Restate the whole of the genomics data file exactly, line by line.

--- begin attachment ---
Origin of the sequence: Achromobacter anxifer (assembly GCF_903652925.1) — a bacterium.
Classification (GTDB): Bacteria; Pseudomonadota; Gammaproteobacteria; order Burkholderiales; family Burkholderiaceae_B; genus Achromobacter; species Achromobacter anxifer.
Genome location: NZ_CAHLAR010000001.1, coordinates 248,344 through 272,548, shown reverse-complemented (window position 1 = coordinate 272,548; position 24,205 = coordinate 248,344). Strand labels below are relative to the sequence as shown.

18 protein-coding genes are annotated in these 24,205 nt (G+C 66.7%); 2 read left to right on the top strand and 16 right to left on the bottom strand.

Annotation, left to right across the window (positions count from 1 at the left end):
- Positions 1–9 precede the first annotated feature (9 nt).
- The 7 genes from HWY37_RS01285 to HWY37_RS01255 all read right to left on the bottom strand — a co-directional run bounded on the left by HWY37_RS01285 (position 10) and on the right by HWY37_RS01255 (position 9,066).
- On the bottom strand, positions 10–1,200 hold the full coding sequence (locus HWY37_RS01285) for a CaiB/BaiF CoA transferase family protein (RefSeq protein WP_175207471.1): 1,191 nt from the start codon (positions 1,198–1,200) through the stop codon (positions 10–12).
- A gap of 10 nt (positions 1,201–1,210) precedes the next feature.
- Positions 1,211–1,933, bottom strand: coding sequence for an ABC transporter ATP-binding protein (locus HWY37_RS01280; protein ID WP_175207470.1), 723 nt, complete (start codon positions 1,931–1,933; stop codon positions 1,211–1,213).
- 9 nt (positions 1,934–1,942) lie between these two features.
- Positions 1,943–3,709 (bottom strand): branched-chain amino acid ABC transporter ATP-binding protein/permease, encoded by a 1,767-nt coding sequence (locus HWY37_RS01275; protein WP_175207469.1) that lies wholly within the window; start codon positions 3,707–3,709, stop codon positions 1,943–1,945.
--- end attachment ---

Origin of the sequence: Achromobacter anxifer (assembly GCF_903652925.1) — a bacterium.
Classification (GTDB): Bacteria; Pseudomonadota; Gammaproteobacteria; order Burkholderiales; family Burkholderiaceae_B; genus Achromobacter; species Achromobacter anxifer.
Genome location: NZ_CAHLAR010000001.1, coordinates 248,344 through 272,548, shown reverse-complemented (window position 1 = coordinate 272,548; position 24,205 = coordinate 248,344). Strand labels below are relative to the sequence as shown.

18 protein-coding genes are annotated in these 24,205 nt (G+C 66.7%); 2 read left to right on the top strand and 16 right to left on the bottom strand.

Annotation, left to right across the window (positions count from 1 at the left end):
- Positions 1–9 precede the first annotated feature (9 nt).
- The 7 genes from HWY37_RS01285 to HWY37_RS01255 all read right to left on the bottom strand — a co-directional run bounded on the left by HWY37_RS01285 (position 10) and on the right by HWY37_RS01255 (position 9,066).
- On the bottom strand, positions 10–1,200 hold the full coding sequence (locus HWY37_RS01285) for a CaiB/BaiF CoA transferase family protein (RefSeq protein WP_175207471.1): 1,191 nt from the start codon (positions 1,198–1,200) through the stop codon (positions 10–12).
- A gap of 10 nt (positions 1,201–1,210) precedes the next feature.
- Positions 1,211–1,933, bottom strand: coding sequence for an ABC transporter ATP-binding protein (locus HWY37_RS01280; protein ID WP_175207470.1), 723 nt, complete (start codon positions 1,931–1,933; stop codon positions 1,211–1,213).
- 9 nt (positions 1,934–1,942) lie between these two features.
- Positions 1,943–3,709 (bottom strand): branched-chain amino acid ABC transporter ATP-binding protein/permease, encoded by a 1,767-nt coding sequence (locus HWY37_RS01275; protein WP_175207469.1) that lies wholly within the window; start codon positions 3,707–3,709, stop codon positions 1,943–1,945.